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A New Choice for Burial on the Main Line

November 25, 2009 By:
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A marker announcing a new burial area
It's no secret that the Jewish population of Lower Merion has grown by leaps and bounds over the course of several decades. And, little by little, pieces of the Jewish infrastructure, from synagogues to kosher restaurants to an eruv, have proliferated to keep up with the tides.

However, to purchase a plot at a Jewish cemetery for burial, residents of the area have had to drive miles -- to places such as Upper Darby, Jenkintown or Northeast Philadelphia.

Now the West Laurel Hill Cemetery -- a nonsectarian burial ground in Bala Cynwyd, which was incorporated in 1869 -- has announced plans to open a Jewish section some time next year.

The cemetery entrance is located on Belmont Avenue, about a mile north of City Avenue.

The first part slated to open at West Laurel Hill is a congregational plot for Lower Merion Synagogue, a 400-member-family Modern Orthodox congregation founded in 1954. Rabbi Avraham Shmidman, who has led the congregation for two years, noted that Lower Merion members have never had their own designated space for burial.

"People go in a lot of different directions. Some people have family plots in New Jersey. Some people are buried in Israel," Shmidman explained, just before taking part in a Nov. 19th groundbreaking ceremony for the Jewish section. "In the long-term plan for the synagogue, this will ultimately be something that will provide an important service to members."

West Laurel Hill, a private corporation -- which has Quaker roots and was founded around the same time as Laurel Hill Cemetery along Kelly Drive -- had approached the rabbi about the idea several months ago.

Shmidman made a point to note that many of the details still had to be worked out.

Pete Hoskins, president and CEO of the company, explained that about 2.5 acres out of 187 acres will be set aside for Jewish use. That's enough room for 1,500 burial sites; a little less than one-third of that space is being reserved for the Orthodox section.

The tree-lined area that's slated to become the Jewish section sits close to Belmont Avenue. Hoskins said that he will work closely with the Lower Merion Township Planning Department during the overhaul of the grounds to ensure that many of the trees remain in place, for both aesthetic (shade, history, quietude) and logistical reasons (water runoff, separation from traffic).

Other Congregations Welcome
Hoskins added that West Laurel Hill has been in touch with area synagogues from all denominations, and it's possible that they may announce another congregational plot soon.

He added that they do plan to cooperate with existing Jewish funeral homes, but that families would be able to choose West Laurel Hill's own funeral home as well.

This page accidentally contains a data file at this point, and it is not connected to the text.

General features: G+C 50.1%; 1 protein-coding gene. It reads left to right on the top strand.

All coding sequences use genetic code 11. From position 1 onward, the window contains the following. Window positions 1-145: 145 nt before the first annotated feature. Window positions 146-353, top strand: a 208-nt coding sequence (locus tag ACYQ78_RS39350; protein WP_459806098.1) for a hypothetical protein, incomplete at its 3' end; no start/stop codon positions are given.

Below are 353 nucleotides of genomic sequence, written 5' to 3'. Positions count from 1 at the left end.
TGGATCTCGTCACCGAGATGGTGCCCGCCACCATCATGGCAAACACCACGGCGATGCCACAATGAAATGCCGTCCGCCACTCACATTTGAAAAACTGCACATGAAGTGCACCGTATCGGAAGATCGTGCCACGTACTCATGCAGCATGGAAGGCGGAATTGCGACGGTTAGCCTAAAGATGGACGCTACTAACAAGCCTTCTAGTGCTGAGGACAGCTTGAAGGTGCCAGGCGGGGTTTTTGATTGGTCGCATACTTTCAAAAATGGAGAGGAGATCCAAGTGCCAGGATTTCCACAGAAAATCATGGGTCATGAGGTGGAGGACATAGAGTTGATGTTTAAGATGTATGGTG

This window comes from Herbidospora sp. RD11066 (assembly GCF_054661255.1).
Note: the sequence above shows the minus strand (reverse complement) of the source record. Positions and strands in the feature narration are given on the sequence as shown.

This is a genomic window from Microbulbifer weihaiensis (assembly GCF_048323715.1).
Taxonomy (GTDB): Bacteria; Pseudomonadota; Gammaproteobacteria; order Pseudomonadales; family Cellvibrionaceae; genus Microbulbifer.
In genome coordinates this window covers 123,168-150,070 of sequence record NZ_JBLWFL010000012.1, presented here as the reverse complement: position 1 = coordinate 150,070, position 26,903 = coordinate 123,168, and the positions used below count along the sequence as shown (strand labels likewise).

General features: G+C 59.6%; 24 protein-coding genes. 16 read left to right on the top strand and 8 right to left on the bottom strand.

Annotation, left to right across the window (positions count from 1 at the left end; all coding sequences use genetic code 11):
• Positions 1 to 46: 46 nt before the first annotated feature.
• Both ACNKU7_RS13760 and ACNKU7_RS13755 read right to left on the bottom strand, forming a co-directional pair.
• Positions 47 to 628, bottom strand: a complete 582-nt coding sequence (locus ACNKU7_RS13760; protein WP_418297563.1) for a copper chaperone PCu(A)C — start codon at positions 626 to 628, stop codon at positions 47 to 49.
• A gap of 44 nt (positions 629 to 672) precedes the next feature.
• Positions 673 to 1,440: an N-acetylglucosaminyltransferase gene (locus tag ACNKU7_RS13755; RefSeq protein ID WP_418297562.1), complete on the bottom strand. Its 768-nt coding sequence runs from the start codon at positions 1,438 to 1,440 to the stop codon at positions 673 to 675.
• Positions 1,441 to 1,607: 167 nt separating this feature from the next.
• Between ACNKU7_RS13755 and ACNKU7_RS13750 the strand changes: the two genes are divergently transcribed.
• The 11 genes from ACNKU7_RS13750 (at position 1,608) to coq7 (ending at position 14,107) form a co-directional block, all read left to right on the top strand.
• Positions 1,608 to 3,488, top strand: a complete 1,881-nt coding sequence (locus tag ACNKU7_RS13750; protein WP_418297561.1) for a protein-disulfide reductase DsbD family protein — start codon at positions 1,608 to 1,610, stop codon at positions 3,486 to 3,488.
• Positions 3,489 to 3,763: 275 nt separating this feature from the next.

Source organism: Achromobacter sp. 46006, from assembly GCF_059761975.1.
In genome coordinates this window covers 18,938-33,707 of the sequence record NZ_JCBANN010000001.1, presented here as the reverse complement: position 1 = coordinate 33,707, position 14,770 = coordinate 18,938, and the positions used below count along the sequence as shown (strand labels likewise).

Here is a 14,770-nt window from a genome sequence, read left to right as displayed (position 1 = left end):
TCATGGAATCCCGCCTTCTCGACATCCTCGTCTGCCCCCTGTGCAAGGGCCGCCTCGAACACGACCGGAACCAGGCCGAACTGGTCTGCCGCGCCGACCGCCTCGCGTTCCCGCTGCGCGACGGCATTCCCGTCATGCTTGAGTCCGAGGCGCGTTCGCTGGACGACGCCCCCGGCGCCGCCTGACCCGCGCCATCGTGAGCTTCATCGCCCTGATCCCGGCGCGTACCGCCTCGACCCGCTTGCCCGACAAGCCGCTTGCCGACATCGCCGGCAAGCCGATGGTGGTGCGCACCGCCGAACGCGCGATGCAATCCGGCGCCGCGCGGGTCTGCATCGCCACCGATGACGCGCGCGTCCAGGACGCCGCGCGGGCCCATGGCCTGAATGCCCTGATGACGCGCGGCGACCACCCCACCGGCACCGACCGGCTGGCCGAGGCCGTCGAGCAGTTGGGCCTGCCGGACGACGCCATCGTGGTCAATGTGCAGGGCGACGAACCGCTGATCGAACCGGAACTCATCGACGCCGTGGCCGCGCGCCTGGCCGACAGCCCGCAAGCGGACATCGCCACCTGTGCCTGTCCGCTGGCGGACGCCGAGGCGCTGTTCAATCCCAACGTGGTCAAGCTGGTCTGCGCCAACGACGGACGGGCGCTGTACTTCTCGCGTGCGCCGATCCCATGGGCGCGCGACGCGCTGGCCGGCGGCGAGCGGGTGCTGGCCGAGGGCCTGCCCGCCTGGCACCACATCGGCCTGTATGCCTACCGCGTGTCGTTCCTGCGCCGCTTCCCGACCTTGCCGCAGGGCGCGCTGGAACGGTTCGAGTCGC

Hoskins also hopes that the Jewish section becomes a place where unaffiliated Jewish families will turn, and that plots will be available for interfaith couples as well. (Non-Jews will explicitly not be allowed to be buried in the Orthodox section.)

"Our hope is to involve the whole range of Jewish families," said Hoskins, who is a member of Congregation Mishkan Shalom, a Reconstructionist synagogue in Roxborough. (His wife is Jewish, though he is not.)

Shmidman, who will be advising West Laurel Hill throughout the process, said that, in many ways, the Lower Merion plot will function like a separate cemetery. A barrier will be built to demarcate the area -- from the non-Jewish area and from other common Jewish areas as well -- and a series of prayers will be said to initially consecrate the space.

The plan is for the site to be open in May.

This comes as part of the cemetery's effort to expand its business. Last year, for example, it introduced a "green" section, where people are interred without a casket or embalmment.

Eileen Perice, a vice president at Goldsteins' Rosenberg's Raphael-Sachs Inc., said that Locustwood Cemetery in Cherry Hill, N.J., which also has a Jewish section, was the most recent space to open in the region. Locustwood's Jewish section was consecrated in 1994.

That's not to say that there's never been a Jewish burial space in the Lower Merion area.

In the 1980s, Beth David Reform Congregation in Gladwyne took over the maintenance of a nearby Jewish historic burial society, although it's been decades since the cemetery was in active use.

George Frank, an area resident who attends both Lubavitch of the Main Line in Merion Station and Main Line Reform Temple, Beth Elohim in Wynnewood, remarked at the groundbreaking at West Laurel Hill that he's often come for a leisurely stroll on the picturesque grounds.

It's been a shame not to have a Jewish cemetery nearby -- the closest one is probably Har Nebo in Upper Darby -- he said, because "there are so many Jews on the Main Line." 

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